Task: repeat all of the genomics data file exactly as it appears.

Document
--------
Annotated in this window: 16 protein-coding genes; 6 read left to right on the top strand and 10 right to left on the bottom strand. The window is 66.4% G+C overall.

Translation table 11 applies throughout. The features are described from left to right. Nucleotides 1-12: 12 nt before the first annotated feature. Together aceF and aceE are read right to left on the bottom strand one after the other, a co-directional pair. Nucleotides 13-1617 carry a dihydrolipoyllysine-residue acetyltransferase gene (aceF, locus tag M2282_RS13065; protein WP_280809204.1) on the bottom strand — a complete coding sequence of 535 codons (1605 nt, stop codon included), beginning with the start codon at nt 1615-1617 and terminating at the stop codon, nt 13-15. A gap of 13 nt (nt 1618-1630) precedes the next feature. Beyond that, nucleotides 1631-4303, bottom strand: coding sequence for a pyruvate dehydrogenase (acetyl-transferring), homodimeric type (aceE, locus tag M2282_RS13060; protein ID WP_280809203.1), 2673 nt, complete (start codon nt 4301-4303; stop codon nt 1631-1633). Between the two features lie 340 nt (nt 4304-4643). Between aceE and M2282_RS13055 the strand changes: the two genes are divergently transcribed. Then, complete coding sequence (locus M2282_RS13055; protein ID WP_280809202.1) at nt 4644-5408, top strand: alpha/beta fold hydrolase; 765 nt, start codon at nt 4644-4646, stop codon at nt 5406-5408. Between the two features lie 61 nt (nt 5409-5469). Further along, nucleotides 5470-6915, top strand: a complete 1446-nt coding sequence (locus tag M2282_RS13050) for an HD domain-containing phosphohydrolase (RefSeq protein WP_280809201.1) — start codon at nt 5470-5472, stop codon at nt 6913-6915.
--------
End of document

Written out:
Annotated in this window: 16 protein-coding genes; 6 read left to right on the top strand and 10 right to left on the bottom strand. The window is 66.4% G+C overall.

Translation table 11 applies throughout. The features are described from left to right. Nucleotides 1-12: 12 nt before the first annotated feature. Together aceF and aceE are read right to left on the bottom strand one after the other, a co-directional pair. Nucleotides 13-1617 carry a dihydrolipoyllysine-residue acetyltransferase gene (aceF, locus tag M2282_RS13065; protein WP_280809204.1) on the bottom strand — a complete coding sequence of 535 codons (1605 nt, stop codon included), beginning with the start codon at nt 1615-1617 and terminating at the stop codon, nt 13-15. A gap of 13 nt (nt 1618-1630) precedes the next feature. Beyond that, nucleotides 1631-4303, bottom strand: coding sequence for a pyruvate dehydrogenase (acetyl-transferring), homodimeric type (aceE, locus tag M2282_RS13060; protein ID WP_280809203.1), 2673 nt, complete (start codon nt 4301-4303; stop codon nt 1631-1633). Between the two features lie 340 nt (nt 4304-4643). Between aceE and M2282_RS13055 the strand changes: the two genes are divergently transcribed. Then, complete coding sequence (locus M2282_RS13055; protein ID WP_280809202.1) at nt 4644-5408, top strand: alpha/beta fold hydrolase; 765 nt, start codon at nt 4644-4646, stop codon at nt 5406-5408. Between the two features lie 61 nt (nt 5409-5469). Further along, nucleotides 5470-6915, top strand: a complete 1446-nt coding sequence (locus tag M2282_RS13050) for an HD domain-containing phosphohydrolase (RefSeq protein WP_280809201.1) — start codon at nt 5470-5472, stop codon at nt 6913-6915.